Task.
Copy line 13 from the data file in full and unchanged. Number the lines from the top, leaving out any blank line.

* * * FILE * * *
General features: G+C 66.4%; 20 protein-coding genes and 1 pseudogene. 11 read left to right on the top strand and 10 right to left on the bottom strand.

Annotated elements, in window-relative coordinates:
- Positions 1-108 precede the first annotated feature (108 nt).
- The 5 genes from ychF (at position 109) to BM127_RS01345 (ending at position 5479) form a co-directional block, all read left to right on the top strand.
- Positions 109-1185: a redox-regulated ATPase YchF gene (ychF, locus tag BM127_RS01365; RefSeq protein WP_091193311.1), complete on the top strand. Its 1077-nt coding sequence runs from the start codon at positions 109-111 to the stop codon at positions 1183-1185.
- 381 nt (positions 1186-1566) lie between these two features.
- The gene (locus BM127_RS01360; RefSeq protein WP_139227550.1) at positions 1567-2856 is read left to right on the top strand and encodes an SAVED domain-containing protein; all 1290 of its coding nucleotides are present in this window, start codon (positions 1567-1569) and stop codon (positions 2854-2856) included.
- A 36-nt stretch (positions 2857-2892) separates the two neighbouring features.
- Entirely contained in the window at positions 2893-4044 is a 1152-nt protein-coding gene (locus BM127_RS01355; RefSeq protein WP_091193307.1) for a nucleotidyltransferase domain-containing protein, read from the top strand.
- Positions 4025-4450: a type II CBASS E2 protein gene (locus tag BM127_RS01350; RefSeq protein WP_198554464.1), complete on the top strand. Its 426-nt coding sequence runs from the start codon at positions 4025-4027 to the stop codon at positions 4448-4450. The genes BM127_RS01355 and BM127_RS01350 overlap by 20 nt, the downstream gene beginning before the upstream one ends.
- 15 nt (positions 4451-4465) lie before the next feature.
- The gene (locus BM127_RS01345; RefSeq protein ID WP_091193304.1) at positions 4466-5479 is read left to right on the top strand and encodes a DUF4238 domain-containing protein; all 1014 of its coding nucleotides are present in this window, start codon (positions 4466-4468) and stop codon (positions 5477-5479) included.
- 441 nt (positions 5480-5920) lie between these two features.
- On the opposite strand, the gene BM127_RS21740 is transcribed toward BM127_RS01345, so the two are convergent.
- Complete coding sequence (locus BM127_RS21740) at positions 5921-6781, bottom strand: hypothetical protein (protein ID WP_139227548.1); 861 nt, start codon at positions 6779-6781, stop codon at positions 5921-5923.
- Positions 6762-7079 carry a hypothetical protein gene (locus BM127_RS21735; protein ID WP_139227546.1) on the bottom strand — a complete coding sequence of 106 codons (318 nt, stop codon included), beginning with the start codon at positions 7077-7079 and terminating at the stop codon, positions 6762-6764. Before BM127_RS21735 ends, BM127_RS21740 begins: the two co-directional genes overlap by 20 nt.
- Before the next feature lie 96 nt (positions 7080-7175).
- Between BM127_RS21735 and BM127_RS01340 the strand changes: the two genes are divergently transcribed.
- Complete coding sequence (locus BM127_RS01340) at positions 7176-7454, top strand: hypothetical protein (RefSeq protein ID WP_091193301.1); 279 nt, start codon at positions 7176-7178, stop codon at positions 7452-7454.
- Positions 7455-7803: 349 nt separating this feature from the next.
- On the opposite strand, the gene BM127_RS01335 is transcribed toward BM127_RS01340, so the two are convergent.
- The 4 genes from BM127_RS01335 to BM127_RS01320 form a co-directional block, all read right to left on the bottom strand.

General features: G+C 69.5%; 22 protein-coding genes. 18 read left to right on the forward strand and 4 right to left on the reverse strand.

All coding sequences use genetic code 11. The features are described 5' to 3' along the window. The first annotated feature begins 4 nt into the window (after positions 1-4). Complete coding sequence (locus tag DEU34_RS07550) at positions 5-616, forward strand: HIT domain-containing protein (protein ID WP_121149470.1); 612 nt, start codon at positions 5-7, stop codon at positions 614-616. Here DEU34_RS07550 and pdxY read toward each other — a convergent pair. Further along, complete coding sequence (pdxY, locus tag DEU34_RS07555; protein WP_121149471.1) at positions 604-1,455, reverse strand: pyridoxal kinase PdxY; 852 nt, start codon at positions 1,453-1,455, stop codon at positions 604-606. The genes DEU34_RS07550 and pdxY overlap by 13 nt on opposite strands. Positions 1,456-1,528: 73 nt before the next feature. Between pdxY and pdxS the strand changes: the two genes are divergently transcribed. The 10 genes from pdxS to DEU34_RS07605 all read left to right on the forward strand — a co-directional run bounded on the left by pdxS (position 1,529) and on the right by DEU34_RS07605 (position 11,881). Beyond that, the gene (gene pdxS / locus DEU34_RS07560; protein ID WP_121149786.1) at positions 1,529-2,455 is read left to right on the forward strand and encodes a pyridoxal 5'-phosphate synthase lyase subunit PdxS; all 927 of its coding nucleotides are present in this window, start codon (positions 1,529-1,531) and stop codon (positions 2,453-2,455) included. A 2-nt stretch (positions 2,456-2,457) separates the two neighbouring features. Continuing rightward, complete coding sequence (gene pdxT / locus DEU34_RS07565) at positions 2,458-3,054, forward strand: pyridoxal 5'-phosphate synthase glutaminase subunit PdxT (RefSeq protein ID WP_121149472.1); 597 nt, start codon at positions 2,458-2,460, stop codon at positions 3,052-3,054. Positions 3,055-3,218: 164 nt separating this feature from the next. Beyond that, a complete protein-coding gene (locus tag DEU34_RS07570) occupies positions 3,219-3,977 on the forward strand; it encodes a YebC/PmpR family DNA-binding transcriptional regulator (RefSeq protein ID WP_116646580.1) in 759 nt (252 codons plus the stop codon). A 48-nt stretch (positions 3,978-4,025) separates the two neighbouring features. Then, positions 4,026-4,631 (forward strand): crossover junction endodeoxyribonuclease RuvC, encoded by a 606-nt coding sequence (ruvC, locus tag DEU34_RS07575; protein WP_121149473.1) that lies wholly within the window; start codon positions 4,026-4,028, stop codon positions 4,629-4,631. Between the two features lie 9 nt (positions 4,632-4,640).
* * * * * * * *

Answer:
- 441 nt (positions 5480-5920) lie between these two features.